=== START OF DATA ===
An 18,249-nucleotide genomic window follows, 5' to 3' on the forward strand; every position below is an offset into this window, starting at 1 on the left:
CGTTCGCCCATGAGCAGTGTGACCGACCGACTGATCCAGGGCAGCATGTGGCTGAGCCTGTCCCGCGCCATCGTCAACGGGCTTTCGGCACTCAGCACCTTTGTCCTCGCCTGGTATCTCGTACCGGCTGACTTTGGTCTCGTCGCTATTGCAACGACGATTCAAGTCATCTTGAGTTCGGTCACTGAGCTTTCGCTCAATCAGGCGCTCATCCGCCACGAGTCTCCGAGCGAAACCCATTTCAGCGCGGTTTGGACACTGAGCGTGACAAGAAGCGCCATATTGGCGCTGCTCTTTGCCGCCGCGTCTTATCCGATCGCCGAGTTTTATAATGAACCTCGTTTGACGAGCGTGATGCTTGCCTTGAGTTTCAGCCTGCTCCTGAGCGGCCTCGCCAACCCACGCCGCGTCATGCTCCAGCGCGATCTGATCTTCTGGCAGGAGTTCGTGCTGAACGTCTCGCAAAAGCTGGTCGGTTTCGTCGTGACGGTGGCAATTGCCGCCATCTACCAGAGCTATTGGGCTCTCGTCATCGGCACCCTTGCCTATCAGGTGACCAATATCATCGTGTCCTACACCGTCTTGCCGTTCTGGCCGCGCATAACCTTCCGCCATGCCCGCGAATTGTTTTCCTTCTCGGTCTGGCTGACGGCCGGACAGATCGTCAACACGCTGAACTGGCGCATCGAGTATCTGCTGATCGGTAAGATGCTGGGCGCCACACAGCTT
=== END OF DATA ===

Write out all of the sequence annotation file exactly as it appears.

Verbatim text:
An 18,249-nucleotide genomic window follows, 5' to 3' on the forward strand; every position below is an offset into this window, starting at 1 on the left:
CGTTCGCCCATGAGCAGTGTGACCGACCGACTGATCCAGGGCAGCATGTGGCTGAGCCTGTCCCGCGCCATCGTCAACGGGCTTTCGGCACTCAGCACCTTTGTCCTCGCCTGGTATCTCGTACCGGCTGACTTTGGTCTCGTCGCTATTGCAACGACGATTCAAGTCATCTTGAGTTCGGTCACTGAGCTTTCGCTCAATCAGGCGCTCATCCGCCACGAGTCTCCGAGCGAAACCCATTTCAGCGCGGTTTGGACACTGAGCGTGACAAGAAGCGCCATATTGGCGCTGCTCTTTGCCGCCGCGTCTTATCCGATCGCCGAGTTTTATAATGAACCTCGTTTGACGAGCGTGATGCTTGCCTTGAGTTTCAGCCTGCTCCTGAGCGGCCTCGCCAACCCACGCCGCGTCATGCTCCAGCGCGATCTGATCTTCTGGCAGGAGTTCGTGCTGAACGTCTCGCAAAAGCTGGTCGGTTTCGTCGTGACGGTGGCAATTGCCGCCATCTACCAGAGCTATTGGGCTCTCGTCATCGGCACCCTTGCCTATCAGGTGACCAATATCATCGTGTCCTACACCGTCTTGCCGTTCTGGCCGCGCATAACCTTCCGCCATGCCCGCGAATTGTTTTCCTTCTCGGTCTGGCTGACGGCCGGACAGATCGTCAACACGCTGAACTGGCGCATCGAGTATCTGCTGATCGGTAAGATGCTGGGCGCCACACAGCTT